Decoupling Capacitor VS Bulk Capacitor

The purpose for bulk capacitors is quite clear. bulk capacitor is obvious, that is it is when the load that is powering it requires a significant current immediately it will supply enough flow to the circuit in order to ensure that the voltage is stable. voltage that powers the supply which is the same as that of the reservoir for energy. Thus, the bulk capacitor usually selects the polar electrolytic capacitor which has greater capacitance. It is typically arranged parallel to the output pins in the controller.

The energy storage capacity of bulk capacitors is like that of decoupling capacitors. So what is the distinction between them? There isn’t a significant distinction between them in terms of their function, however the bulk capacitor is larger in space, typically covering a large area that is able to store and have additional capabilities. The decoupling capacitor could be called a local device and every chip has its own capacitor for decoupling. In comparison to bulk capacitors, decoupling capacitors are smaller energy storage, but they respond quicker. Decoupling capacitors have to be placed near to signals with high frequency, and their distance should be adequate. This is something bulk capacitors are unable to accomplish due to their larger dimensions. If these pins move rapidly the capacitors that decouple them next to them will provide enough power.

Schematic of bypass capacitor filter capacitor and decoupling capacitor

  1. The bypass capacitor is primarily used to filter the input signal. Its primary function is to decrease the magnitude of the ripples in the circuit, in order to guarantee the smooth functioning in the circuit.
  2. The filter capacitor is used to filter the power supply. Its purpose is to minimize the magnitude of the ripples from the power supply and to help ensure the proper operation of the circuit.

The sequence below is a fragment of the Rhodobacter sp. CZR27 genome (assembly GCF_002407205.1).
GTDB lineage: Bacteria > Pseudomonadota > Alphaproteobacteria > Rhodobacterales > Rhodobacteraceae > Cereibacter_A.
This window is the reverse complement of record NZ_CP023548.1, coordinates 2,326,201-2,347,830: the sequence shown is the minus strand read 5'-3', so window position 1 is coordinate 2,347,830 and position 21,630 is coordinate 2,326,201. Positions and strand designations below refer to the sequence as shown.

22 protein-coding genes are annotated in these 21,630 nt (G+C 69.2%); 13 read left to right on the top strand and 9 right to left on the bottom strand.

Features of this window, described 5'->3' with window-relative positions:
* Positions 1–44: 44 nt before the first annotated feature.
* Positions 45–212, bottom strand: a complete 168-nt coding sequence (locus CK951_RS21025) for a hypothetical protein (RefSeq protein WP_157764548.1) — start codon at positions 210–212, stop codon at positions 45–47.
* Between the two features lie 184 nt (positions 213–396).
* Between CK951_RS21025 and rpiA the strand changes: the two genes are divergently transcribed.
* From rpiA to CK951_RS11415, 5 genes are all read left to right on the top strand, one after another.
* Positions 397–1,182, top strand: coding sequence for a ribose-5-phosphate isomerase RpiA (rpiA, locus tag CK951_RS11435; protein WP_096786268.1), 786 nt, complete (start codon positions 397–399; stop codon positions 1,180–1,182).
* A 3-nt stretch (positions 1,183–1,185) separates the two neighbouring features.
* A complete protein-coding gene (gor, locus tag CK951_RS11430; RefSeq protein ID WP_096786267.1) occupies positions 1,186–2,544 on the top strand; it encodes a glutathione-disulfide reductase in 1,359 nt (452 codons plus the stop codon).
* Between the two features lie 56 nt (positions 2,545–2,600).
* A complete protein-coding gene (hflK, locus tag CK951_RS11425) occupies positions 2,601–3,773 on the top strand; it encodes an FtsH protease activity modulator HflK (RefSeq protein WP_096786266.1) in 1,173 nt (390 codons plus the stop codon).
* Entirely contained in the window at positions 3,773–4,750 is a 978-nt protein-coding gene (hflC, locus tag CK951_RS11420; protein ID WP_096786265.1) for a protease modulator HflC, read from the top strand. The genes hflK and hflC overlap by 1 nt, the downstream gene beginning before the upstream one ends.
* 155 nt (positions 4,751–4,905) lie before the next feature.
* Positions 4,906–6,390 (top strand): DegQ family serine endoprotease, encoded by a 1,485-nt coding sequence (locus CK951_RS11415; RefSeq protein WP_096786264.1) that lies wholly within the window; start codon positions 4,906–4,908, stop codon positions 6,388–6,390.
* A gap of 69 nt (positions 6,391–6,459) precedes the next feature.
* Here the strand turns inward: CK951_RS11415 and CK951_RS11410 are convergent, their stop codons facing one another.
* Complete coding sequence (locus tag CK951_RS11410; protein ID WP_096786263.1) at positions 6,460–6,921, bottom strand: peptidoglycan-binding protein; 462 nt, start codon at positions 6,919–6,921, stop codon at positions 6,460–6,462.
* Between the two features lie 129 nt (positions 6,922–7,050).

3. A decoupling capacitor principally blocks the signal interference of the output signal, thereby acting as the filtering device; it has two primary purposes; 1. Energy storage. If the current transient of the load changes the capacitor discharges the load and functions like a power source 2. Impedance. It is mostly utilized to lower the AC impedance of the power system.

How to Choose the Right Decoupling Capacitor?

In the following part, Easybom will elaborate on decoupling capacitor selection.

The decoupling capacitor is a capacitor installed at the power supply end of the component in the circuit. This capacitor can provide a relatively stable power supply, and at the same time, it can reduce the noise coupled to the power supply end of the component, and indirectly reduce the noise impact on other components.

There are many types of decoupling capacitors on the market, each with different electrical characteristics, polarity, and cost. Below is some common decoupling capacitor information to help you choose the right decoupling capacitor for your practical application.

  1. Ceramic capacitors


  • Small size, low cost